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S7.01 - Accurate Ultrafast and Contact-Free Measurements of Charge Carrier Transport and Dynamics in III�V Nanowires 
April 9, 2015   1:30pm - 2:00pm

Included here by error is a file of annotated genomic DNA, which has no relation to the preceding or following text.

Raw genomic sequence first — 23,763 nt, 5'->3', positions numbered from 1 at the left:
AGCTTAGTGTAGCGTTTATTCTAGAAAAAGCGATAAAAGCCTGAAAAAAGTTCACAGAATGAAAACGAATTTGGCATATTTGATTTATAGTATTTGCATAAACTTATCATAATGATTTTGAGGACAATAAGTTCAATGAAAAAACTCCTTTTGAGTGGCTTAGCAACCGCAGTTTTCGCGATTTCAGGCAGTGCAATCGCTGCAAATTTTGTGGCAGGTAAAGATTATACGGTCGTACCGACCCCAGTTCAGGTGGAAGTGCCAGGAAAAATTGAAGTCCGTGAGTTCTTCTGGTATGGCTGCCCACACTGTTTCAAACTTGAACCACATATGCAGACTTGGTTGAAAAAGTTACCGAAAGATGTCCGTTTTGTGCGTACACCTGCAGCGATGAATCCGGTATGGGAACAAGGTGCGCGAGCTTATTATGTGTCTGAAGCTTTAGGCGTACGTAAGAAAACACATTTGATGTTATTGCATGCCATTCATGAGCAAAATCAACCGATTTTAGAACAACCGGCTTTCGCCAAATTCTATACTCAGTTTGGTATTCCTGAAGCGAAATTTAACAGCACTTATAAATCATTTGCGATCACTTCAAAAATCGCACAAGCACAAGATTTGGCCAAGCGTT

III�V nanowires exhibit outstanding potential as nanocomponents for future electronic and optoelectronic devices. In order to develop these nanowire-based technologies further, it is essential to control the electronic properties of the nanowires, and to understand the limitations on charge carrier transport and dynamics. Unfortunately, measuring nanowire electronic properties using traditional contact-based techniques has proved challenging, because forming electrical contacts to nanoscale structures is technically difficult and introduces artefacts. To avoid these problems, non-contact probes of nanowire conductivity are highly desirable. Optical pump�terahertz probe (OPTP) spectroscopy is one such non-contact probe, capable of measuring carrier transport and dynamics with sub-picosecond temporal resolution. It is therefore ideally suited to studies of nanowires at room temperature. OPTP spectroscopy provides two principal measurements: photoconductivity decays and spectra. Photoconductivity decays provide information on the charge carrier lifetime and surface recombination velocity. Photoconductivity spectra of nanowires exhibit a pronounced surface plasmon mode, and from these spectra, electron mobilities can be readily extracted. This study spans a variety of technologically important III�V nanowires and heterostructure nanowires, including GaAs, InAs, InP, and GaAs/AlGaAs core�shell nanowires. Of all nanowires studied, InAs nanowires exhibited the highest electron mobilities of over 6000 cm2V-1s-1. InP nanowires exhibited the lowest surface recombination velocity of just 170 cm/s. This makes InP nanowires promising for applications which require long charge carrier lifetimes, such as photovoltaics. However, the electron mobility, measured as below 600 cm2V-1s-1, was strongly limited by the high density of stacking faults in these predominantly wurtzite InP nanowires. This points to the importance of controlling the crystal phase of InP nanowires for future device applications. Bare GaAs nanowires featured the highest surface recombination velocities (> 105 cm/s), and photoconductivity lifetimes below 5 ps. Bare GaAs nanowires also exhibited significantly lower charge carrier mobilities than their bulk GaAs counterparts, due to carrier scattering at the nanowire surface. To improve the lifetimes and mobilities, we investigated engineering the GaAs nanowire surface by overcoating with AlGaAs shells. This increased the photoconductivity lifetime in the GaAs core by almost 3 orders of magnitude to up to 1.6 ns. These GaAs/AlGaAs core�shell nanowires achieved room temperature electron mobilities above 2500 cm2V-1s-1 in the GaAs core. This electron mobility is significantly higher than in bare GaAs nanowires, and is approaching values typical of high quality bulk GaAs. The long photoconductivity lifetime and high electron mobility suggest the immediate suitability of these nanowires for optoelectronic devices.

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